(Story updated at 6:45 p.m. ET)
Healthcare conglomerate UnitedHealth Group is reconfiguring its executive office, most notably announcing on the eve of open enrollment that insurance division CEO Gail Boudreaux is departing for undisclosed reasons.
Boudreaux, 54, said she will leave the company effective Feb. 27. She has served as CEO of UnitedHealthcare—UnitedHealth's primary subsidiary, which sells medical coverage and is the largest payer in the country—since 2011 and has been with UnitedHealth since 2008. UnitedHealthcare brought in $89.4 billion of revenue in the first nine months of 2014.
UnitedHealth CFO David Wichmann, 52, will now oversee the operations of UnitedHealthcare and hold the title of president of UnitedHealth Group. Wichmann is already familiar with the position's responsibilities. He was UnitedHealthcare's CEO before Boudreaux arrived.
His return to lead UnitedHealthcare may signal that the company is setting him up to succeed Stephen Hemsley as CEO of the parent company, said Peter Costa, an analyst at Wells Fargo Securities. Hemsley has been UnitedHealth's president and CEO since 2006.
“We believe the increased role for Wichmann shows he has continued to deliver for (UnitedHealthcare) from a cost, systems and infrastructure viewpoint and perhaps setting him up as the likely successor to Hemsley,” Costa wrote in a research note. “We believe it remains to be seen if he can deliver strong health benefit plan growth and performance.”
Several industry analysts noted that UnitedHealthcare is about to enter 2015 as a much bigger player in the Affordable Care Act's health insurance marketplaces. The company is expected to participate in 19 new exchange markets next year.
“It's a little surprising in terms of timing and she leaving,” Morningstar analyst Vishnu Lekraj said in an interview. “She's arguably one of the most powerful executives in healthcare.”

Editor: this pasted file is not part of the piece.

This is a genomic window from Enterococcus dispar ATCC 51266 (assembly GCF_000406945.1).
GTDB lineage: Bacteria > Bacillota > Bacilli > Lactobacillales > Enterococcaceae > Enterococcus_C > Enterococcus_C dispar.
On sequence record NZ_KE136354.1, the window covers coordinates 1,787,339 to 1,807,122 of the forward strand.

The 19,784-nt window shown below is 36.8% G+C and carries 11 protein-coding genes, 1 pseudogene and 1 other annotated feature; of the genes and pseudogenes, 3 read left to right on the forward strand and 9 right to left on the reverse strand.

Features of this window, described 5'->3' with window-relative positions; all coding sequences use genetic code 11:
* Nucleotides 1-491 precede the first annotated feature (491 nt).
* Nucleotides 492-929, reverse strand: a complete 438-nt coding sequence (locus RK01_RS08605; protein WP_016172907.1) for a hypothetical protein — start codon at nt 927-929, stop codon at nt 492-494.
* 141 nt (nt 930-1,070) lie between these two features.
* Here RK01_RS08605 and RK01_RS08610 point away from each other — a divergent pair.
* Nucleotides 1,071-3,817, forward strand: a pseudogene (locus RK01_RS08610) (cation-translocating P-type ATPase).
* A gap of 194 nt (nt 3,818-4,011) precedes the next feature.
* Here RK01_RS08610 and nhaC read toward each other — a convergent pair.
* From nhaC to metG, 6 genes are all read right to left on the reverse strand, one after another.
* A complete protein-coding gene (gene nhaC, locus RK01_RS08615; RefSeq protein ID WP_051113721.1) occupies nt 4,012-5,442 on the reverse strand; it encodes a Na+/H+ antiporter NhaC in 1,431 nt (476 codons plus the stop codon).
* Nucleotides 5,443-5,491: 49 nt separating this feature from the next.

Still, the shakeup was somewhat expected. “Boudreaux is well-respected, and we view her departure as a loss for the company, but there has already been significant change over the last year beneath her,” J.P. Morgan Securities analyst Justin Lake said in a note to clients. Lake referred to several recent executive changes: Jack Larsen, who moved from UnitedHealthcare's Medicare business to Optum; Steve Nelson, who moved from the company's Medicaid side to head Medicare operations; and Austin Pittman, who now leads UnitedHealthcare's Medicaid group after overseeing a commercial network segment.
Boudreaux is in line for a hefty severance package. She will take home at least $23.3 million, which includes cash payments and stock options, according to her most recent employment agreement. Boudreaux will also receive her 2014 salary and incentives.
The company did not explain why Boudreaux was leaving or what her future plans are. A UnitedHealth spokesman said the new office of the chief executive was more about “an evolution of the structure that allows us to better serve the emerging markets and our growth, as much as anything.”